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Rape culture is living in a society in which your story is dissected rather than heard; it's being told your inherent, God-given value begins to disintegrate once your story gets uncomfortable and its trajectory skewed.
The recent ambush and killing of two NYC police officers is heartbreaking and wrong on every level. Violence is never the right path. Let me repeat that -- violence is never the right path.
2014 was a landmark year in false confessions. Here's my year-end list of highlights.
Today, he is asking for "official public redemption." His success and celebrity will likely earn him that. But success comes in many packages. We hope Mark Wahlberg gets the pardon he seeks. But let's not stop there. Let's give all our kids a second chance.
If you don't realize that a new day has dawned in law enforcement -- a day where a growing number of citizens automatically mistrust cops -- you might want to get back out on the street and walk a beat for a day or two.
As a dispatcher, there is a script that you follow, and while I am talking to a caller, I'm typing (I type as fast as you can talk), I'm keying my mike and sending units and I'm connecting you to the paramedics if you need them.
None of this is to say that we need to toss all the evidence out and start at square one. Nor am I saying that the evidence supporting Wilson's account is totally false. My point is that everyone must realize that forensic science is not absolute like on television.
At Christmas, despite the enmities and divisions crisscrossing our communities, we dream of the prospect of peace on earth. But as the 100th anniversary of an unlikely truce reminds us, peace is something we build, one courageous act at a time.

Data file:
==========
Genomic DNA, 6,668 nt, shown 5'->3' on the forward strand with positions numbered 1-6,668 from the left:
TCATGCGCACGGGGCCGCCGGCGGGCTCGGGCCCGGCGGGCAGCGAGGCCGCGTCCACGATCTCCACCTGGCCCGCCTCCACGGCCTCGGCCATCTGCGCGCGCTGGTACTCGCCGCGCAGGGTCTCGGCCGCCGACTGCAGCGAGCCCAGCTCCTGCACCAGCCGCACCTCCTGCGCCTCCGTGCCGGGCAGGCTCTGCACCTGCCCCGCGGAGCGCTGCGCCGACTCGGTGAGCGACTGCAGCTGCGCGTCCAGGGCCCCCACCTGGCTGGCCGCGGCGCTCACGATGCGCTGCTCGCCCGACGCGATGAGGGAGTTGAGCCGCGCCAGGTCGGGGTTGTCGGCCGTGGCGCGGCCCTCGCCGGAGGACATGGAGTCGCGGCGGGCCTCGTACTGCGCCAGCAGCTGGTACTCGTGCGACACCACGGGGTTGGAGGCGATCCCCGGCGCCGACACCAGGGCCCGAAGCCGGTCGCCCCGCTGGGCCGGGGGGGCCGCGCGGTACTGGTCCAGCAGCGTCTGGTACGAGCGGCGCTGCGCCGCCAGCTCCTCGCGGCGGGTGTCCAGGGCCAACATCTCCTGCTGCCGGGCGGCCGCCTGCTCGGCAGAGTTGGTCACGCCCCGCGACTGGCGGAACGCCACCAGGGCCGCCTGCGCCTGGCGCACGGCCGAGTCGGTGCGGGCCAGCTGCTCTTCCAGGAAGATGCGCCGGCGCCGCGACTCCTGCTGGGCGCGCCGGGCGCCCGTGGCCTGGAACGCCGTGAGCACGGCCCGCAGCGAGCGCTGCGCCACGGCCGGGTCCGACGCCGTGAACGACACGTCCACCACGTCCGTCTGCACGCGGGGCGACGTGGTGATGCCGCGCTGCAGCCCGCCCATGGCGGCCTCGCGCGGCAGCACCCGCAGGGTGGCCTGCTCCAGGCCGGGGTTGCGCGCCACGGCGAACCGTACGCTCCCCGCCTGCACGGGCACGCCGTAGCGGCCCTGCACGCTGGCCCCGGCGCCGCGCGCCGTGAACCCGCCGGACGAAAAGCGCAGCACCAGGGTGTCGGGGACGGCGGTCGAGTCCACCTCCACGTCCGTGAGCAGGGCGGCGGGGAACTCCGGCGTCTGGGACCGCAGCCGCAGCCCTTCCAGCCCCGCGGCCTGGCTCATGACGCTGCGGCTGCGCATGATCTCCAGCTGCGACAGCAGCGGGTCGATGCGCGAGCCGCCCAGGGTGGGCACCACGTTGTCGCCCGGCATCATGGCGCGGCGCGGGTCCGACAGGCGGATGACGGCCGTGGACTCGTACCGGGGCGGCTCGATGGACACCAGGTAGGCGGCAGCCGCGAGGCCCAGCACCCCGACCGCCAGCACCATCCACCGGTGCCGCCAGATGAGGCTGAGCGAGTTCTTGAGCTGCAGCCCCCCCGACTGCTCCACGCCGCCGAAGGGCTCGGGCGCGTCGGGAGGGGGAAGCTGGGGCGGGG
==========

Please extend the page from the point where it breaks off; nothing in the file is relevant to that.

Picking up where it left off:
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I was lucky enough to be granted executive clemency in 1997. Since my release I have continued to advocate for prisoners who are stuck in prison, sentenced to tremendous amounts of time for small amounts of drugs.
Secrecy is essential to the crime of child molestation and when it encounters the sacred secrecy inherent to some religious organizations, an atmosphere is created in which the predator can thrive.
If we don't see justice as a reality for African-Americans from street level on up through the system, from the unwarranted stops to unfair arrests to uneven sentencing, wrongful conviction and unjustifiable homicide, then how can we believe justice is possible?
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It's that time of year when people are making lists and checking them twice. Here is my action list about ways to fix the criminal justice system, with suggestions for steps we all can take. The time is ripe for change. Here's to making it happen in 2015.
The Michael Brown and Eric Garner cases force us to have the tough talks about race, profiling, police use of deadly force, judicial abuse of power and potential changes to our grand jury systems.
Already, the evidence is pouring in that police body cameras are helpful for police and civilians. When police officers are accountable to a video camera monitoring them, it appears to make a big change in their behavior.
While a pardon might help Wahlberg do more in his philanthropic and civic endeavors, for millions of non-celebrity ex-offenders and their families in New York State criminal record sealing or expungement would help pay the rent and put food on the table.
Lack of values, justice and fairness between police and black Americans is the decades-long backdrop leading up to Trayvon Martin, Michael Brown, Eric Garner, Tamir Rice and so many others that are part of the "Ferguson Effect" in our country.
In more than two decades, why hasn't video become more effective in exposing and ending police brutality? I believe that it has, despite the shocking decision from the grand jury in Staten Island. Here's why.
This is not a political post. This is not a divisive post. This is not an inflammatory post. This is a simply a post to show that when a bullet kills a police officer it reverberates, not just in the public sphere, but for generations.